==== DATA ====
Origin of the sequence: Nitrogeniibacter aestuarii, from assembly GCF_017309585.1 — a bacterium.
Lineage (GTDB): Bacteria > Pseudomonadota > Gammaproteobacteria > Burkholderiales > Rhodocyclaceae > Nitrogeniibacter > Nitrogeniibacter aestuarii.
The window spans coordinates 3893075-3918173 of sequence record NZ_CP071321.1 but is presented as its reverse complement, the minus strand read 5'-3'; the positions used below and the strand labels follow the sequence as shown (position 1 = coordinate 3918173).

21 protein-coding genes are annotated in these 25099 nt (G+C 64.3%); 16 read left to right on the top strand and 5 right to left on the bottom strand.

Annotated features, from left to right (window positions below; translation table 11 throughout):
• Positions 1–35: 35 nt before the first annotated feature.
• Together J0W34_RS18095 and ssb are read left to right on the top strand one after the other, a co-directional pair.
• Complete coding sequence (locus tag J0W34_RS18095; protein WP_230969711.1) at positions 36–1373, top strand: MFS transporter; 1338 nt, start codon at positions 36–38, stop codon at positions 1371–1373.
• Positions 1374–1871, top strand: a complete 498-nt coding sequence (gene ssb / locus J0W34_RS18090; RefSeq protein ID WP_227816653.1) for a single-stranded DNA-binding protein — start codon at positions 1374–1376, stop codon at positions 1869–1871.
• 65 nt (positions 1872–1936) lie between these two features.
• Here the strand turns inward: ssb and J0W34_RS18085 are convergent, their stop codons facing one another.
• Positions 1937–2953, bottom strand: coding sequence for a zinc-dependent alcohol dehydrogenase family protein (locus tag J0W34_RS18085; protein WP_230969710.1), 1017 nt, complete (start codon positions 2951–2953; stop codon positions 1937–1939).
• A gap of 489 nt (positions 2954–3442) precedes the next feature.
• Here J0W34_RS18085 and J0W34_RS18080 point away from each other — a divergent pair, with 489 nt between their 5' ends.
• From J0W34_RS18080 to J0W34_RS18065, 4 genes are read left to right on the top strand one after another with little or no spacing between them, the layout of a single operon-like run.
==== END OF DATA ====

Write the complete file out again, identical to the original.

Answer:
Origin of the sequence: Nitrogeniibacter aestuarii, from assembly GCF_017309585.1 — a bacterium.
Lineage (GTDB): Bacteria > Pseudomonadota > Gammaproteobacteria > Burkholderiales > Rhodocyclaceae > Nitrogeniibacter > Nitrogeniibacter aestuarii.
The window spans coordinates 3893075-3918173 of sequence record NZ_CP071321.1 but is presented as its reverse complement, the minus strand read 5'-3'; the positions used below and the strand labels follow the sequence as shown (position 1 = coordinate 3918173).

21 protein-coding genes are annotated in these 25099 nt (G+C 64.3%); 16 read left to right on the top strand and 5 right to left on the bottom strand.

Annotated features, from left to right (window positions below; translation table 11 throughout):
• Positions 1–35: 35 nt before the first annotated feature.
• Together J0W34_RS18095 and ssb are read left to right on the top strand one after the other, a co-directional pair.
• Complete coding sequence (locus tag J0W34_RS18095; protein WP_230969711.1) at positions 36–1373, top strand: MFS transporter; 1338 nt, start codon at positions 36–38, stop codon at positions 1371–1373.
• Positions 1374–1871, top strand: a complete 498-nt coding sequence (gene ssb / locus J0W34_RS18090; RefSeq protein ID WP_227816653.1) for a single-stranded DNA-binding protein — start codon at positions 1374–1376, stop codon at positions 1869–1871.
• 65 nt (positions 1872–1936) lie between these two features.
• Here the strand turns inward: ssb and J0W34_RS18085 are convergent, their stop codons facing one another.
• Positions 1937–2953, bottom strand: coding sequence for a zinc-dependent alcohol dehydrogenase family protein (locus tag J0W34_RS18085; protein WP_230969710.1), 1017 nt, complete (start codon positions 2951–2953; stop codon positions 1937–1939).
• A gap of 489 nt (positions 2954–3442) precedes the next feature.
• Here J0W34_RS18085 and J0W34_RS18080 point away from each other — a divergent pair, with 489 nt between their 5' ends.
• From J0W34_RS18080 to J0W34_RS18065, 4 genes are read left to right on the top strand one after another with little or no spacing between them, the layout of a single operon-like run.